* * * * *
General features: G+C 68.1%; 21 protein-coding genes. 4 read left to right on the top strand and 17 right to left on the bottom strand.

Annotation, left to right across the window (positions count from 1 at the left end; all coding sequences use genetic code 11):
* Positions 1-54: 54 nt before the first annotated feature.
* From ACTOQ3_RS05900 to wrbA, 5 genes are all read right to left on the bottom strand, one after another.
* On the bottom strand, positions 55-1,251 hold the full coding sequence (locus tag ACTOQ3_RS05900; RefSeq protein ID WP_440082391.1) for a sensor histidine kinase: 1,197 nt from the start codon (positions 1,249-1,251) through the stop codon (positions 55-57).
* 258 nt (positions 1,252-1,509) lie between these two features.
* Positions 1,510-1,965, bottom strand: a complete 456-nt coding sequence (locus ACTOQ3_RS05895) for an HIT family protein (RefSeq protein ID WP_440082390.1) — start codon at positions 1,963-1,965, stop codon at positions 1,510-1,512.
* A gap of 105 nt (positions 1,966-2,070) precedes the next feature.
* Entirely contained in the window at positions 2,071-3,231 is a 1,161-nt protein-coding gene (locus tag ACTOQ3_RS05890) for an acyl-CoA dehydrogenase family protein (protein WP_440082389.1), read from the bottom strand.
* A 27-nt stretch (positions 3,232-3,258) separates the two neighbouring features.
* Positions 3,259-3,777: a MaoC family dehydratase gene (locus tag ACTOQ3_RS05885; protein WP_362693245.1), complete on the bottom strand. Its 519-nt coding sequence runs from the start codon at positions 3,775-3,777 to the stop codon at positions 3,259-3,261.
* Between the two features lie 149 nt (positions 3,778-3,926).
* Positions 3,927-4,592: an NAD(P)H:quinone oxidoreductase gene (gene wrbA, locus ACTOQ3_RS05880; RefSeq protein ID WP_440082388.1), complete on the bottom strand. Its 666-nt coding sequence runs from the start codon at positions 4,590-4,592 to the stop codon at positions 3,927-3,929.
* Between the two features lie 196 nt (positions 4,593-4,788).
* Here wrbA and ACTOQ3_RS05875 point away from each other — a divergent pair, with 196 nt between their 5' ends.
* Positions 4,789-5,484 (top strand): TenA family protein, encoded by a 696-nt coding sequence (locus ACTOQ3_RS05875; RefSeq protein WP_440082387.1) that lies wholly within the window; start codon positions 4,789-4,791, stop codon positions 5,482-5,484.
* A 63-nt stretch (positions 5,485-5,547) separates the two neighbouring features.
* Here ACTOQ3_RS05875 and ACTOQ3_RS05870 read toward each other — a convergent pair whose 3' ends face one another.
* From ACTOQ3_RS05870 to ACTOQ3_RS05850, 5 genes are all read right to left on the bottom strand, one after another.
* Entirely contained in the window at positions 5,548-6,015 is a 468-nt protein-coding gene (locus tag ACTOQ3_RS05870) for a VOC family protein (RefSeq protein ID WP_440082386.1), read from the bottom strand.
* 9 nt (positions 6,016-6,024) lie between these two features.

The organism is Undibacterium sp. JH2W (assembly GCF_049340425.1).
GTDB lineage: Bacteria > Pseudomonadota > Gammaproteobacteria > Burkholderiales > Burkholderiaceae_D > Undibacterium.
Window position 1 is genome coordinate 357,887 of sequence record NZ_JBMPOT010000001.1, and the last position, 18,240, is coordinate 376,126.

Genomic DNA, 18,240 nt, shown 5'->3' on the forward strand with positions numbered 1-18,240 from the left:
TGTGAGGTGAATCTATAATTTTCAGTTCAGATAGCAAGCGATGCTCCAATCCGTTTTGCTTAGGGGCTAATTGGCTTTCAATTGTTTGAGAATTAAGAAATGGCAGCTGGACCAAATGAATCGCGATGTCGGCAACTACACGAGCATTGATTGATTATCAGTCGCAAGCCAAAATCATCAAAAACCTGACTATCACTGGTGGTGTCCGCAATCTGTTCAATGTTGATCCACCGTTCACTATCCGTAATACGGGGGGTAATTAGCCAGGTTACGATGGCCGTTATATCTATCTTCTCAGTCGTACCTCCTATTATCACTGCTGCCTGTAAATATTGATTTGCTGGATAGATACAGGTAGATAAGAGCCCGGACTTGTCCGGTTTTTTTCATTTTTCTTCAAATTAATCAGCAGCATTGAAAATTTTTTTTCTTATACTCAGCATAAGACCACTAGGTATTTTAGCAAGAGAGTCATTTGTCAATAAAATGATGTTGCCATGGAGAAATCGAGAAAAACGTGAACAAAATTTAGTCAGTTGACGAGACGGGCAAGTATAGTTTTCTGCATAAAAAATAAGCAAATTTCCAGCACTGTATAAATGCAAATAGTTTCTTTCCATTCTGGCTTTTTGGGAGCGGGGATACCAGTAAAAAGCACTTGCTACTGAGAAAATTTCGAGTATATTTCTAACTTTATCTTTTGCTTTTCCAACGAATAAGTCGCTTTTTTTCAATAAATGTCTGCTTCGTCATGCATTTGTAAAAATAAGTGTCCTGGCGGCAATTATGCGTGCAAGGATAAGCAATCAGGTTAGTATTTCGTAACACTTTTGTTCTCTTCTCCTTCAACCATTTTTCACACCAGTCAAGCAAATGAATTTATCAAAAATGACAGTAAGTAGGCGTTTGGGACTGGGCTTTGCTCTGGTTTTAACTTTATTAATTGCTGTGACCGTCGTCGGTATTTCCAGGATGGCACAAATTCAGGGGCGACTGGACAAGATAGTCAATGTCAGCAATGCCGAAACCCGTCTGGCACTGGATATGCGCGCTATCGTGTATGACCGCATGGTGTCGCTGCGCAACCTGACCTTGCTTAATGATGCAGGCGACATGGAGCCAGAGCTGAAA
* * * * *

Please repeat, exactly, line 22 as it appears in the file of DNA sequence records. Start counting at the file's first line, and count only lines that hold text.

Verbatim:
The organism is Undibacterium sp. JH2W (assembly GCF_049340425.1).